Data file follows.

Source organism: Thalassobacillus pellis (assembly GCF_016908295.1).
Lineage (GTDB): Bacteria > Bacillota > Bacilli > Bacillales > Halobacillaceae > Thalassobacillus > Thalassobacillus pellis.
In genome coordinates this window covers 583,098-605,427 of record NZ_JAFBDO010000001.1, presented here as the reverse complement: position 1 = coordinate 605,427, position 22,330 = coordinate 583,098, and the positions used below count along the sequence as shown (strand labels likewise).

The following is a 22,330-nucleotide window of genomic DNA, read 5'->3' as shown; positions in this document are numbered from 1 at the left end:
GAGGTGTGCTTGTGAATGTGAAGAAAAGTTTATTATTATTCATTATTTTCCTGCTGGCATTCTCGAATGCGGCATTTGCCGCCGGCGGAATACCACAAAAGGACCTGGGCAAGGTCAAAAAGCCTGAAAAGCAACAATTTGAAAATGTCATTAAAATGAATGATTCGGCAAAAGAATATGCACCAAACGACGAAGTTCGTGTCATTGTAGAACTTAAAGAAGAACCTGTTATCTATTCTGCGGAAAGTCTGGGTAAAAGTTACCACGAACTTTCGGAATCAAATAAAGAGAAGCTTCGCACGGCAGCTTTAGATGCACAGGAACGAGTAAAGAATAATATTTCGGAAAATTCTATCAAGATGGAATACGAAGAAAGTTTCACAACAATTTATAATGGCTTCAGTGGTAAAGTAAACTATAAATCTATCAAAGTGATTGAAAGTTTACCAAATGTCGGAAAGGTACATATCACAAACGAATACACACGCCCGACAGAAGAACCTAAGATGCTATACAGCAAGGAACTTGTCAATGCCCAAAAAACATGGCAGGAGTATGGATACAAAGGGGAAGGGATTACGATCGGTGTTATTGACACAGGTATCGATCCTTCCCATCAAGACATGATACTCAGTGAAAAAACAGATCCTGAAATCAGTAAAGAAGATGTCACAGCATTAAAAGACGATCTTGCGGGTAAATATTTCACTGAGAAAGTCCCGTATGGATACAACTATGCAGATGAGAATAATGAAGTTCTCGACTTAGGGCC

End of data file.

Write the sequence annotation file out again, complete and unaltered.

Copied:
Source organism: Thalassobacillus pellis (assembly GCF_016908295.1).
Lineage (GTDB): Bacteria > Bacillota > Bacilli > Bacillales > Halobacillaceae > Thalassobacillus > Thalassobacillus pellis.
In genome coordinates this window covers 583,098-605,427 of record NZ_JAFBDO010000001.1, presented here as the reverse complement: position 1 = coordinate 605,427, position 22,330 = coordinate 583,098, and the positions used below count along the sequence as shown (strand labels likewise).

The following is a 22,330-nucleotide window of genomic DNA, read 5'->3' as shown; positions in this document are numbered from 1 at the left end:
GAGGTGTGCTTGTGAATGTGAAGAAAAGTTTATTATTATTCATTATTTTCCTGCTGGCATTCTCGAATGCGGCATTTGCCGCCGGCGGAATACCACAAAAGGACCTGGGCAAGGTCAAAAAGCCTGAAAAGCAACAATTTGAAAATGTCATTAAAATGAATGATTCGGCAAAAGAATATGCACCAAACGACGAAGTTCGTGTCATTGTAGAACTTAAAGAAGAACCTGTTATCTATTCTGCGGAAAGTCTGGGTAAAAGTTACCACGAACTTTCGGAATCAAATAAAGAGAAGCTTCGCACGGCAGCTTTAGATGCACAGGAACGAGTAAAGAATAATATTTCGGAAAATTCTATCAAGATGGAATACGAAGAAAGTTTCACAACAATTTATAATGGCTTCAGTGGTAAAGTAAACTATAAATCTATCAAAGTGATTGAAAGTTTACCAAATGTCGGAAAGGTACATATCACAAACGAATACACACGCCCGACAGAAGAACCTAAGATGCTATACAGCAAGGAACTTGTCAATGCCCAAAAAACATGGCAGGAGTATGGATACAAAGGGGAAGGGATTACGATCGGTGTTATTGACACAGGTATCGATCCTTCCCATCAAGACATGATACTCAGTGAAAAAACAGATCCTGAAATCAGTAAAGAAGATGTCACAGCATTAAAAGACGATCTTGCGGGTAAATATTTCACTGAGAAAGTCCCGTATGGATACAACTATGCAGATGAGAATAATGAAGTTCTCGACTTAGGGCC